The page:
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No Action on 20 Week Abortion Ban from Ohio Pro-Choice Groups

Lauren Sega Lauren Sega No Action on 20 Week Abortion Ban from Ohio Pro-Choice GroupsFrom Feminist Flag Corps' Facebook page.
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The anti-choice movement in Ohio got a win on Tuesday, when the ban on abortions after 20 weeks officially went into effect. Its only exception is if the mother’s life is at risk, but it doesn’t bend in cases of rape or incest. Gov. John Kasich signed it into law in December.

Other than a short response in an email, NARAL Pro-Choice Ohio has remained largely silent on the ban since its enactment. It’s been ruled unconstitutional in other states by federal courts, including Arizona and Utah. Still, it isn’t preventing more states from trying it on their own. Iowan representatives approved their own 20 week ban around the same time on Tuesday, which also makes it a felony punishable by up to 10 years in prison.

Despite vehement opposition at the legislation’s signing, Ohio’s ban has yet to see any legal challenges. Planned Parenthood and ACLU of Ohio have yet to indicate plans for a lawsuit, and when asked about NARAL Ohio’s plans for litigation, their press representative sent a statement of dissent from their executive director, Kellie Copeland:

“Unfortunately, this is another in a string of laws signed by Gov. John Kasich that interferes with the doctor-patient relationship and the practice of medicine in Ohio. All women, regardless of their income, need access to the full range of reproductive healthcare options. By passing such draconian abortion bills, this legislature is creating two Ohios: one for women who have the means to travel to another state for abortion care, and one for women who lack those resources.”

Laws restricting abortion rights have long been labeled classist. A woman of greater wealth would hypothetically never have to worry about suffering from limited reproductive freedom; she can always get a ticket to somewhere with better access. A single mother of two who works two jobs while hemorrhaging money for childcare can’t take the time off work and bear the travel costs.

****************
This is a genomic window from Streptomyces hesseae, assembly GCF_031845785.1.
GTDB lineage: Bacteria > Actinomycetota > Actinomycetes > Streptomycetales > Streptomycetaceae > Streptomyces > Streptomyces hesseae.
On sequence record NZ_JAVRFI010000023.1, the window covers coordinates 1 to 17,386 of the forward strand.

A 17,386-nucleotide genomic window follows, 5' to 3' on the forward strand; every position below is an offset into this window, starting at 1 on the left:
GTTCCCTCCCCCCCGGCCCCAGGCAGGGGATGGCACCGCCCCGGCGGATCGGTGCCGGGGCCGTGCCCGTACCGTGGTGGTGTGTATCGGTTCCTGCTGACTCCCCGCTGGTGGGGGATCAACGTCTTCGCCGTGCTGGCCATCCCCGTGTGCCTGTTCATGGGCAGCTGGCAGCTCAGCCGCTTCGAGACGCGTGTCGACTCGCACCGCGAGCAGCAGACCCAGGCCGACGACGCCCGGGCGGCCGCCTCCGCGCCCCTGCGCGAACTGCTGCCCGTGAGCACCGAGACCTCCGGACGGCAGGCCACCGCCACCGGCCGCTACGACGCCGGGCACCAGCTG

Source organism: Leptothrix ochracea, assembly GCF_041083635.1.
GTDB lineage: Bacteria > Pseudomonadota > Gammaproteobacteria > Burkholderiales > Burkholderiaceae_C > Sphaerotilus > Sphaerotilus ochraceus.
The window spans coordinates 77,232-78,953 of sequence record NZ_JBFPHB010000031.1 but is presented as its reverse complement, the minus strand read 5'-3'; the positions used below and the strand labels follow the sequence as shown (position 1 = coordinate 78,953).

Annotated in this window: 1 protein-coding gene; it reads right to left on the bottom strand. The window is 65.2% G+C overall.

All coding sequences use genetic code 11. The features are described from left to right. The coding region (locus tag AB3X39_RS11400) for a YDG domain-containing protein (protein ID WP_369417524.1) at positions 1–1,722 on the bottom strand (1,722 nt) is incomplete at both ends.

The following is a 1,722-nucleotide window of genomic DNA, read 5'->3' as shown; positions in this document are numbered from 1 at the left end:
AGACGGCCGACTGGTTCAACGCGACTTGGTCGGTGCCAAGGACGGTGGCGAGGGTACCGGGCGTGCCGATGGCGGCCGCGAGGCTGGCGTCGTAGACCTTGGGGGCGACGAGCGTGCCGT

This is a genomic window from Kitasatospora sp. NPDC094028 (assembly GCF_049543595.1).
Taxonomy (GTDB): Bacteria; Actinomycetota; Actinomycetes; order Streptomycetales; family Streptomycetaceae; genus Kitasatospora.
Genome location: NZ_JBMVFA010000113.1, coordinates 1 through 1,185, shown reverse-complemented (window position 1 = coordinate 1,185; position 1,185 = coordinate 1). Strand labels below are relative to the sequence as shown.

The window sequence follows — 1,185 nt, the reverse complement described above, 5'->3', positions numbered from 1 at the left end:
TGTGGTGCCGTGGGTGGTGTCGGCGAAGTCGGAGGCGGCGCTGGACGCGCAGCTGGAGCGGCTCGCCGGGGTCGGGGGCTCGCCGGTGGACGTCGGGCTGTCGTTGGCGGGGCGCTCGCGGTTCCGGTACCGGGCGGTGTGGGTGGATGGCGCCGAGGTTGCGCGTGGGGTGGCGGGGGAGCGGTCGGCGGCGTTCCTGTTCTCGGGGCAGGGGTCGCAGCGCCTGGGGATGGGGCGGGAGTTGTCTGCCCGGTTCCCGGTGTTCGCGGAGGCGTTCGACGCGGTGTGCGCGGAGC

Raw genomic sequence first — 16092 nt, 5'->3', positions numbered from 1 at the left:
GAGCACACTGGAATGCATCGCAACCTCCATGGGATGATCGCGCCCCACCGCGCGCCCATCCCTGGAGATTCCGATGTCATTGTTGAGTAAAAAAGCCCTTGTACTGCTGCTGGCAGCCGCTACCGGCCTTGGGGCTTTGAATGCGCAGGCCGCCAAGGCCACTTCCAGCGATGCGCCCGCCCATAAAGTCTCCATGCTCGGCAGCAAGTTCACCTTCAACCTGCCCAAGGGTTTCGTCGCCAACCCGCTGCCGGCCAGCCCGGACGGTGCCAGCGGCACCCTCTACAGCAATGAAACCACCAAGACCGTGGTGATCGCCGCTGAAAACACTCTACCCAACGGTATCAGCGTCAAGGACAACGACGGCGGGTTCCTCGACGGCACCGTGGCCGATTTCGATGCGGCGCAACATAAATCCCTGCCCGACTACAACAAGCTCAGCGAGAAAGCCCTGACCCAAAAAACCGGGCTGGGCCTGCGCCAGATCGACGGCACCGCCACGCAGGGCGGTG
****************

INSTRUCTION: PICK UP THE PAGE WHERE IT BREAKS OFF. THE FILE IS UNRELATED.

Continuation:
As for the women affected by the bill — who have carried their wanted pregnancy for five months and have learned of a life-threatening or -damaging fetal defect — they now have no options instead of just bad ones. Abortions after 20 weeks are extremely rare, occurring 1.3 percent of the time, and are performed in circumstances that impose unnecessary pain and suffering on the child and the family.

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  • Lacey Sheridan

    Most pro-choice supporters would accept a ban on abortion after 20 weeks; perhaps even 16. Unfortunately, the pro-fetus crowd refuses any compromise.

  • Linda Hunter

    Abortions are health care if a pregnancy is threatening a woman’s life. Lots of reasons pregnancies don’t go well and threaten a woman’s life. Pro Lifer’s and Pro Choice it doesn’t matter who you are Abortions are eneviable.

  • theonlynikki

    PP gives LIVE SAVING MAMMOGRAMS. That is healthcare. How is preventing cancer not healthcare?! But explain that to the backwards morons with their fetus pictures. Which, by the way are not even close to biologically accurate photos. As someone who’s has a miscarriage. Oh wait, you wouldn’t because you don’t view them as human beings. I hope you fall of the bridges you keep hanging signs on.

  • traviscols

    A woman should be able to do with her body what she chooses… I can’t help but think if the discussion centered on government restrictions on what a MAN could do with his body, we wouldn’t still be debating this topic.

  • hometown

    I’m old enough to remember when a woman’s body was property of the state (no abortions ever and no birth control either) and can’t understand why anyone would want to go back to those times. I personally know of women who went to the graveyard rather than bear an unwanted child. Nobody should be forced to have a baby against their will.

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